BELLEVUE ART MUSEUM
510 Bellevue Way NE, Bellevue, (425) 454-3322
* DUANE HANSON
Hanson's sculptures are the original double-take experience: Cast from human models and dressed in actual clothes, they are almost always mistaken for real people in a crowd until the rest of the crowd moves away. BAM is fortunate to have 15 of Hanson's works for mindfuck purposes. Through Sept 30.
* MARY HENRY
Quietly, gradually, Whidbey Island artist Henry has gained a following in Seattle with her geometric abstract paintings. No Limits is a surround-sound kind of art, a 360-degree mural of geometric shapes. Through Nov 25.
A set of six multimedia installations by Wendy Hanson, each exploring ideas about identity and shared experience. Hanson has based these works on the excellently flamboyant sisters Annette Cohn and Florine Falk, longtime volunteers at BAM and a lot of fun to have at art openings. Through Oct 14.
University of Washington Campus, 543-5590
THE ENDURANCE: SHACKLETON'S LEGENDARY ANTARCTIC EXPEDITION
The adventure story that should have ended adventure travel forever: Ernest Shackleton's ship was trapped in the ice of the Weddell Sea, and he and his crew survived two polar winters (freezing cold and night all the time) and a rescue mission in a tiny open boat. The miracle? No one died. Makes you feel kind of wimpy, eh? This is the exhibition that opened at the Museum of Natural History in New York--stark, amazing photographs, plus film footage and journal excerpts. Through Dec 31.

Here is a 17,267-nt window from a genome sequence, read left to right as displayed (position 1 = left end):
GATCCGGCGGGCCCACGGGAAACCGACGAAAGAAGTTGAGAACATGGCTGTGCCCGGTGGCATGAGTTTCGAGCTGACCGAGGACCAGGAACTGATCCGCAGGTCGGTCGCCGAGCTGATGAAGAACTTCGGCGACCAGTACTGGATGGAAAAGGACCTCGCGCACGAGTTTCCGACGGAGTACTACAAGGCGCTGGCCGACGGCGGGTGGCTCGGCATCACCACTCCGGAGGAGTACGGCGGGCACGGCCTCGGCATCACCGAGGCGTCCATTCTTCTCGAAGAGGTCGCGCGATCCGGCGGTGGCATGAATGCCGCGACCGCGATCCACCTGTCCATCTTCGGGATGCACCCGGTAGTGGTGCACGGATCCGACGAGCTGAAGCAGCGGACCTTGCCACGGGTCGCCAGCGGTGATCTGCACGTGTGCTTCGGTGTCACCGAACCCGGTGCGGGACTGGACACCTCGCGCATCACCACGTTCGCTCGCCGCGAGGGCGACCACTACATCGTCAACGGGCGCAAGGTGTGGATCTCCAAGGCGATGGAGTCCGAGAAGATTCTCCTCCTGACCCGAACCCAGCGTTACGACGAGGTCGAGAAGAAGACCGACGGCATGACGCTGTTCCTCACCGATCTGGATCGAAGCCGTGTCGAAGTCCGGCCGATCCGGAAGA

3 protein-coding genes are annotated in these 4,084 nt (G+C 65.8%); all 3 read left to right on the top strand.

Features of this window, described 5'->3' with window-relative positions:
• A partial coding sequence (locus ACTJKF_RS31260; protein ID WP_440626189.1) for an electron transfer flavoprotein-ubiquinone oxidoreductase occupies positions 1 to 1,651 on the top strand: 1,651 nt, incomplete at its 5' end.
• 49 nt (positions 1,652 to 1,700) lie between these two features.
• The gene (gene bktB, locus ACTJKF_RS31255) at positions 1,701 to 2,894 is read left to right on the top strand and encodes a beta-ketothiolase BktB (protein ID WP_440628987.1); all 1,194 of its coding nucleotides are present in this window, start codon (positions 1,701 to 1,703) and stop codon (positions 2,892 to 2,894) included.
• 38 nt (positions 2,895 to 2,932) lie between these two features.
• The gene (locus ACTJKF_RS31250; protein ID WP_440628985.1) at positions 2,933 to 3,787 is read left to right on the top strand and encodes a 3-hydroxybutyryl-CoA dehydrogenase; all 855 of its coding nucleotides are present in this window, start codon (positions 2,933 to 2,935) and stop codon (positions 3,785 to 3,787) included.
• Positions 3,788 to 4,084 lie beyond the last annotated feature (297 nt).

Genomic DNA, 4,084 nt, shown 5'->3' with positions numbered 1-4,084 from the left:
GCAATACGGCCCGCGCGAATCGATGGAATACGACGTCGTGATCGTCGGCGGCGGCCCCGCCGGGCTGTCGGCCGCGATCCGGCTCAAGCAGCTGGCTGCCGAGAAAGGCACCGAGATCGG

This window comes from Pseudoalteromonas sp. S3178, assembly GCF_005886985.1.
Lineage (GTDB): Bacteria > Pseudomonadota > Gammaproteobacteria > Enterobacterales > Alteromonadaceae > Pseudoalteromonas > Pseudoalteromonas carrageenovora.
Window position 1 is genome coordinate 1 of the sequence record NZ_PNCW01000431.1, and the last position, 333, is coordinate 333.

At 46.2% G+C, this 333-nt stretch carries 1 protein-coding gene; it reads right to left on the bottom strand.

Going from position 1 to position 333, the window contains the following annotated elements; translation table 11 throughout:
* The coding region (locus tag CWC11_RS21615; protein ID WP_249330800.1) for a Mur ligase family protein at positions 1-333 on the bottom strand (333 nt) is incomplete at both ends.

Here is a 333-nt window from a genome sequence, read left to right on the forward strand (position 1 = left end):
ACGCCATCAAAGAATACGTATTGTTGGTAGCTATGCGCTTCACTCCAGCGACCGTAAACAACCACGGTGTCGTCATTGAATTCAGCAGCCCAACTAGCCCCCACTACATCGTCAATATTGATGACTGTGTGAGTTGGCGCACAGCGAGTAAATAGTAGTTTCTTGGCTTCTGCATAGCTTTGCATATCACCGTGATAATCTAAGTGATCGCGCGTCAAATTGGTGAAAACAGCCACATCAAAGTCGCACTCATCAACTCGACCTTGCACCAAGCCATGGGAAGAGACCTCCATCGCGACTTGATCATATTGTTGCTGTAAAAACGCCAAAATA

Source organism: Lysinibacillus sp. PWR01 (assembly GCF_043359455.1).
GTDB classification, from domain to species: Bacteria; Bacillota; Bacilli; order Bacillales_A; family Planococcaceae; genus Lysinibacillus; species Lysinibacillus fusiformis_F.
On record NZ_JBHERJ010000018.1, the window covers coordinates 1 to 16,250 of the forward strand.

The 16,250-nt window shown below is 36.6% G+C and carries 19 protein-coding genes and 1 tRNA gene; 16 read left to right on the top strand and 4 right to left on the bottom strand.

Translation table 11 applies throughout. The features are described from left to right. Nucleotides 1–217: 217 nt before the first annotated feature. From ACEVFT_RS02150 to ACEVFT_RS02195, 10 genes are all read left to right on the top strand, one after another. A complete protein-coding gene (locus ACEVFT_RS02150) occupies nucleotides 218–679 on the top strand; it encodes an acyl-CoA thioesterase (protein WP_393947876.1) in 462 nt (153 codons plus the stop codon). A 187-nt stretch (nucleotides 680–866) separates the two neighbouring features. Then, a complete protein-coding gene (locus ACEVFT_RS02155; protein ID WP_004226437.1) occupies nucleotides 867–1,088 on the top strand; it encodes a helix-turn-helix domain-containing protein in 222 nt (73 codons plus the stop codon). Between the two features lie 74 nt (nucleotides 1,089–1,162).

FRYE ART MUSEUM
704 Terry Ave, 622-9250
NORTHWEST VIEWS: SELECTIONS FROM THE SAFECO COLLECTION
SAFECO has been one of the most voracious collectors of local artists for almost 30 years. Here, a selection of figurative works. Through Nov 4.
HENRY ART GALLERY
15th Ave NE at NE 41st St, 543-2280
* JEFFRY MITCHELL: HANABUKI
In Hanabuki--a word which Mitchell has constructed to mean "snowing flowers"--ideas swirl around the viewer like gentle winds: contemplation vs. participation, fragments vs. whole, East vs. West, puns, bears, movement. It's a two-level installation loosely tied to ideas of heaven and earth, with a fur-lined cave below and clean white ikebana above. Through Jan 6, 2002.
* SHORT STORIES
A series of rotating exhibitions that includes work from the permanent collection, commissioned projects, and installations. Over the course of the next year, the North Galleries will feature art by Ernesto Neto, George Stoll, Chris Finley, and other recognized and lesser-known artists. Through May 12, 2002.